Jon Wiener makes a surprising oversimplification. He argues that Soviet leader Nikita Khrushchev and his Cuban counterpart Fidel Castro put the missiles in Cuba because they "wanted a bargaining chip to trade for a U.S. agreement not to invade." Khrushchev offers this explanation in his memoirs. But there are many reasons to take this as spin control by the beleaguered Soviet leader.
I know of no one who closely followed Soviet domestic politics or military affairs who accepted this explanation. As more members of President Kennedy's Executive Committee seemed to believe, better answers were found in Khrushchev's need for a quick fix to Soviet strategic vulnerability, in his need to improve relations with his military leadership and in other Soviet geopolitical objectives.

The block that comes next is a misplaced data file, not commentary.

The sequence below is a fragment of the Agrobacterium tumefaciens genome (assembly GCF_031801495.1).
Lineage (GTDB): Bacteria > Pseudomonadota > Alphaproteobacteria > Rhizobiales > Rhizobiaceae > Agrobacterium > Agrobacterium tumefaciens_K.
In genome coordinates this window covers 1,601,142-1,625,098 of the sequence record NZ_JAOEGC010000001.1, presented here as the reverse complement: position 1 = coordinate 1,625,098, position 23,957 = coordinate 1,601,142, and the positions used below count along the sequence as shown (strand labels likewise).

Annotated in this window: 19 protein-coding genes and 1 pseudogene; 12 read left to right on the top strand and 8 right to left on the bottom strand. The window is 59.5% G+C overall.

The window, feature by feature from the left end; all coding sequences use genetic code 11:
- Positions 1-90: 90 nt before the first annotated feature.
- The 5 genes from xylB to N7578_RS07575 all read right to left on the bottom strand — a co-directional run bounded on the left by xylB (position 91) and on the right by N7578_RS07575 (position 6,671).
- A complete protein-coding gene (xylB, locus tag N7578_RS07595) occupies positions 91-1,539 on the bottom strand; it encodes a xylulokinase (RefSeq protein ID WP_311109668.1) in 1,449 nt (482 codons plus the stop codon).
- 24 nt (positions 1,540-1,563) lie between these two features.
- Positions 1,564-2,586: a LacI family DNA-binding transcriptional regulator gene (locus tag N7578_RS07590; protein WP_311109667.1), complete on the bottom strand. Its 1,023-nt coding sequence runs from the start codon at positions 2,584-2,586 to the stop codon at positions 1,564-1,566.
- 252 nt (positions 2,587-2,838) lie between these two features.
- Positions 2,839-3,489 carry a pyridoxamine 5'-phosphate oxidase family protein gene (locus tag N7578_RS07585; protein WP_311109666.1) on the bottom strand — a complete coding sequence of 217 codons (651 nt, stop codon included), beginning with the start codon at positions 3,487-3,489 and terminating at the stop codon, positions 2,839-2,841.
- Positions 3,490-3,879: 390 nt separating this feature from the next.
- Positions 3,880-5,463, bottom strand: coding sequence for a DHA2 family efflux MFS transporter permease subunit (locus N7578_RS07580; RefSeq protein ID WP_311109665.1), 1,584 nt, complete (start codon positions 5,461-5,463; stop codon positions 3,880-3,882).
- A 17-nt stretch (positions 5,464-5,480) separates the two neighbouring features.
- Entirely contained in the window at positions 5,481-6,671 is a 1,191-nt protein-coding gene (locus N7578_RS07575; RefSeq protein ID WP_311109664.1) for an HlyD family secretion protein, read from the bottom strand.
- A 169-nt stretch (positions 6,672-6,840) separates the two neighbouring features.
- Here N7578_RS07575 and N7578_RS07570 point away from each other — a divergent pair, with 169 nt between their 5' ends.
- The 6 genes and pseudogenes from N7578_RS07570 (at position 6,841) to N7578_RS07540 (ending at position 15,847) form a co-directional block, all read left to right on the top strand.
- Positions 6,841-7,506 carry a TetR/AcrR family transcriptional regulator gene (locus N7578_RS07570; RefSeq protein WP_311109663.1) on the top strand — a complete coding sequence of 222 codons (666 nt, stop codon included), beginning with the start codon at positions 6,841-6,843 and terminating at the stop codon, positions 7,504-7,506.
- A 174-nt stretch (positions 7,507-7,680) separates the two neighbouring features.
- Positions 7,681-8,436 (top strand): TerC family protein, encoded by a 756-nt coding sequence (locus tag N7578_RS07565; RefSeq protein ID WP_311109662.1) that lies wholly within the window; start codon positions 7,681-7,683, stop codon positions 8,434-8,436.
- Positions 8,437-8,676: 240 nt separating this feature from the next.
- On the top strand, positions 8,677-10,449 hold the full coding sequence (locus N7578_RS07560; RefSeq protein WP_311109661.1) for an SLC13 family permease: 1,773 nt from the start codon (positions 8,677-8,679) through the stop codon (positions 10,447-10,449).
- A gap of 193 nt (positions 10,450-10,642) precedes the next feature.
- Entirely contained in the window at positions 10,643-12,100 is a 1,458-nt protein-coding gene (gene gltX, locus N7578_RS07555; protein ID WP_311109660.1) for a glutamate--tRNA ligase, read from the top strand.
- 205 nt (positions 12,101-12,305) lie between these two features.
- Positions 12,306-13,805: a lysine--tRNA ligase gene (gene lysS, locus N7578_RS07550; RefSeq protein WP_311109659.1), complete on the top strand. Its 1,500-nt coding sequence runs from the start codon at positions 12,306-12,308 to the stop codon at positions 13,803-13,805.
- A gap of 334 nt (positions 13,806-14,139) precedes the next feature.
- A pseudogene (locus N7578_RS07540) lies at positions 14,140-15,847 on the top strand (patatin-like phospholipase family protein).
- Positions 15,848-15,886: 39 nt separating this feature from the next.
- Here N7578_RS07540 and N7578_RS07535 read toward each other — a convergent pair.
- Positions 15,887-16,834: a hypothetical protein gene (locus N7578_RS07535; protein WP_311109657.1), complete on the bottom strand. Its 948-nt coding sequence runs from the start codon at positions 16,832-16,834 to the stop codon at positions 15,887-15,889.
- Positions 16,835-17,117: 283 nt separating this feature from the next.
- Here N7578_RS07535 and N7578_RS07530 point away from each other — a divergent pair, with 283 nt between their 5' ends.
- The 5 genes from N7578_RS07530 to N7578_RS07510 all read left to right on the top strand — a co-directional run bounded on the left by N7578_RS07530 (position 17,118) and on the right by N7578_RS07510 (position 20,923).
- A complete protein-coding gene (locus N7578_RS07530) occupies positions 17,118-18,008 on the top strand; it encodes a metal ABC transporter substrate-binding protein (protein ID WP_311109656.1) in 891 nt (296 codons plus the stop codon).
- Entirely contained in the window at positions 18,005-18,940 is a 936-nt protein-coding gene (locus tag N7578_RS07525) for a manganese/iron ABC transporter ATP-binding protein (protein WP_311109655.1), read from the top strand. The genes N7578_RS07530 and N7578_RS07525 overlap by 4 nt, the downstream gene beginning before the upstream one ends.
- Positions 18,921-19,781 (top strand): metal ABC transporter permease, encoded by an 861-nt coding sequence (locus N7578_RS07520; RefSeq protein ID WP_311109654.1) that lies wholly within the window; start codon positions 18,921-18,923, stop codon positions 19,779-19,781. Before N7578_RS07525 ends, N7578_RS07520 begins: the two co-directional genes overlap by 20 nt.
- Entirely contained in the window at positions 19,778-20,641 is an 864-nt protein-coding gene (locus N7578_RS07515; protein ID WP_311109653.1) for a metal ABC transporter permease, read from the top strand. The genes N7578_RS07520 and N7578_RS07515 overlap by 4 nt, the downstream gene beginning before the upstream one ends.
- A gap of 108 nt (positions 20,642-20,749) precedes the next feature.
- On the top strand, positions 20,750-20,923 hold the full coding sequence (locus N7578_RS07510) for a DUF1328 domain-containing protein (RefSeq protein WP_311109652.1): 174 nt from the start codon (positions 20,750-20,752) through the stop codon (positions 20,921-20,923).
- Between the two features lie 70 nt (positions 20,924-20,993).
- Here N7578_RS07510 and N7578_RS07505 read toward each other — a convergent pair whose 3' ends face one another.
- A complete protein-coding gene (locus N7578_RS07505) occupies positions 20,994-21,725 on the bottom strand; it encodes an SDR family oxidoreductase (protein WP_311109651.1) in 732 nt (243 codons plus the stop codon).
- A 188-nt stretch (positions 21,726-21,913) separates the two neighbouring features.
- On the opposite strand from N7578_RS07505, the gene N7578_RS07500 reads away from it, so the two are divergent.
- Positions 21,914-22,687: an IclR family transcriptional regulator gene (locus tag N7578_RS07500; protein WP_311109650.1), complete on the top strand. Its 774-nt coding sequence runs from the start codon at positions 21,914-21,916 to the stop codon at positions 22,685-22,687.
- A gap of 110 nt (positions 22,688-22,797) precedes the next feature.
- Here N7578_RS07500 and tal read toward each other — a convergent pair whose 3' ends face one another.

In these larger purposes, Khrushchev was certainly not a "winner," and Castro was a bit player.
The writer, a political science professor at Occidental College, served in the CIA's Office of Soviet Analysis.
Russia had never risked the existence of the state with calamitous military adventures, but after Hitler, Soviet leaders felt threatened by an expanding NATO, missiles in Turkey and increasing U.S. defense budgets.